Everybody’s been short on cash at some point in their life. That doesn’t mean your responsibilities and basic needs suddenly evaporate. On top of that, sometimes, your emergency fund can’t cover surprise home repairs, car repairs, or medical bills. Holding a credit card allows you to pay those emergency costs, helping you through those challenges. It might seem counterintuitive to spend money you don’t have. Yet, in special instances, life demands that you rely on credit.  Provided you’re responsible and strategic, you’ll pay these debts off in due time, which will bolster your credit history in the long run. A credit card can save your day by paying for your small, manageable expenses as well as a real emergency, like paying an insurance copay. Remember, it’s fine to use your credit card for an emergency—provided you have the cash to clear the balance before the interest starts accruing. In this case, consider using a rewards credit card with an extended interest-free introductory period. Alternatively, you may consider getting a credit card that’s dedicated to emergencies only.

5. Cheap Foreign Exchange

Your credit card may be a convenient solution when you don’t want to carry cash on the fly. It’s fast, easy, and more secure than carrying a stash of foreign currency that you don’t have your head around. Your credit card could also come in handy if you’re stuck buying US dollars at your bank branch or a foreign exchange booth at the airport. With the right credit card, you can enjoy cheap foreign exchange rates as well as liability protection for all foreign purchases.

6. They Track Your Spending for You

These days, it’s easy to track your spending, whether it’s accessing your statement online, in the mail, or through mobile apps. There’s no need for you to manually record all of your purchases. Tracking your spending helps keep your expenses on a parallel track with your income to reduce overspending, and using a credit card is your best bet. Credit cards will send you monthly statements that display your monthly transactions, making it easier for you to keep tabs with your spending compared to using cash. Most also provide online apps that make it simple to prepare a budget and keep an eye on your spending. Ultimately, you’ll only spend within your means and draw closer to your financial goals.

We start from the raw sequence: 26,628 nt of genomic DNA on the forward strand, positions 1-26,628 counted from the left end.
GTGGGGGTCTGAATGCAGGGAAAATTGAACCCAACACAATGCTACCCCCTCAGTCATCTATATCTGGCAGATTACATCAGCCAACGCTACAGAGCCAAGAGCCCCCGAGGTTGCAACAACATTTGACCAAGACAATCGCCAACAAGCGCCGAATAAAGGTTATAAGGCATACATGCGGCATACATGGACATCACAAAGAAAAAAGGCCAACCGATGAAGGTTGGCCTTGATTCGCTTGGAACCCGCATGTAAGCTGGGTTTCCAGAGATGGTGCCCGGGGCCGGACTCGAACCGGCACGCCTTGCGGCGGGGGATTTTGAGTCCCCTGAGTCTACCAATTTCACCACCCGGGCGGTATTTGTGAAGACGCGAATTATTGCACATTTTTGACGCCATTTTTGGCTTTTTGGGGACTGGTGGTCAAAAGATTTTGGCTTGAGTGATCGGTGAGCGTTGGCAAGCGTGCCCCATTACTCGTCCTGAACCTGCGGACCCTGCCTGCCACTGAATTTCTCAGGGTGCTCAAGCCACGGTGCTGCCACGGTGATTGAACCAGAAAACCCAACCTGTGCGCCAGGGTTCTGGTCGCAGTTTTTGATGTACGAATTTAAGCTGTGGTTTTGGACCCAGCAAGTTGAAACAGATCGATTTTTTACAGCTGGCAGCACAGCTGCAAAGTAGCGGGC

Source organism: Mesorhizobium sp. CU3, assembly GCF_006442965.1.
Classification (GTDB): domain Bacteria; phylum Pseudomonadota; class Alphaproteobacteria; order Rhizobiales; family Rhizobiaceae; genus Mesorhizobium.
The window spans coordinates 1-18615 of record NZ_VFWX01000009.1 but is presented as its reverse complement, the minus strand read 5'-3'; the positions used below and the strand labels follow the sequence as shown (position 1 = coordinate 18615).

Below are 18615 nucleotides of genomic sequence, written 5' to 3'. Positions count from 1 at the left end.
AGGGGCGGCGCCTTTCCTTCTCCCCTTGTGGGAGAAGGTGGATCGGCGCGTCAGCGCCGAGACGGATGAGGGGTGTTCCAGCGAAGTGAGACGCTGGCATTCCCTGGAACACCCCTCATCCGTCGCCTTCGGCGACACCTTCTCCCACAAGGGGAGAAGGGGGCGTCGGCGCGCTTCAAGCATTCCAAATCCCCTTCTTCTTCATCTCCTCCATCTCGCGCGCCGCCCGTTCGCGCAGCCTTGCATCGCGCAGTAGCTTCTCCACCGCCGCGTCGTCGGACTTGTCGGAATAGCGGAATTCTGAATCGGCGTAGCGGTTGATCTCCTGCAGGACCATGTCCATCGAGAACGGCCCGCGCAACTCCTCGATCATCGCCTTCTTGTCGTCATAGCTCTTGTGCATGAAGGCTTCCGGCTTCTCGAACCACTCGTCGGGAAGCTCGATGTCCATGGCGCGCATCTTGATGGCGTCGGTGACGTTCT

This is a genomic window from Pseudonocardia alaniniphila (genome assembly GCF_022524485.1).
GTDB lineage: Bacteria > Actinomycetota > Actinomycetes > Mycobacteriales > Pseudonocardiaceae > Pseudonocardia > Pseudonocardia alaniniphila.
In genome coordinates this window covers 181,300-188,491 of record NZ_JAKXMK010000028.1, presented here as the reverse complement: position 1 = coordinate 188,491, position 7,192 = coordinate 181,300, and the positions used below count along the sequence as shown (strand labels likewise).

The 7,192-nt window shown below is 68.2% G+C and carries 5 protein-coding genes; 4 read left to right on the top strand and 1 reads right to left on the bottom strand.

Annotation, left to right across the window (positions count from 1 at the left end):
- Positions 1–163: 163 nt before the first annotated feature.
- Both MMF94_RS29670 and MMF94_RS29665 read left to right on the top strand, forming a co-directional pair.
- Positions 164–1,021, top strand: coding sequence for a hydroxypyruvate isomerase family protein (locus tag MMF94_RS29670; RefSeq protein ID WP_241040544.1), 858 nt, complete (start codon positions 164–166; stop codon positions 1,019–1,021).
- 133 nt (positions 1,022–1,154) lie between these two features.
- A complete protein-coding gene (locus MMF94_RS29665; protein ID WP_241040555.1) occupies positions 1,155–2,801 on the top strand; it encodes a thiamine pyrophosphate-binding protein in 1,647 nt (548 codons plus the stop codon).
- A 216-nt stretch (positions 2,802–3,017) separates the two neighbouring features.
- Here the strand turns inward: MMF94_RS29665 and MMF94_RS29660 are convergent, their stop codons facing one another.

Use Your Credit Card Responsibly

A credit card can be a great financial tool that offers irresistible perks to those who use it responsibly. It can be an excellent way to finance purchases and build credit but it can also cause debt and hurt your score when used poorly. Make sure you have the discipline to clear your balance every month and track your spending to account for your cash flow. There are many good reasons to put your credit cards to work. Committing to the disciplined use of your credit card will help your overall finances. Regardless, a healthy respect for the damage they can do is also necessary. So, the next time you receive a credit card application from your bank—don’t shy away. Instead, do your research and see if the terms make sense for you.

Your credit score can have a big impact on your financial future. Sign up for Experian to get your credit score and credit report for free! Join millions of other Americans and get the tools you need to help understand, manage, and master your credit—in under 3 minutes. Checking your credit score with Experian won’t hurt your score.


Money-Saving Resources

Why Your Credit Score May Drop After Paying Off Debt
What Happens If You Don’t Pay Your Credit Card?
8 Credit Card Fees & How to Avoid Them
Notify of
Inline Feedbacks
View all comments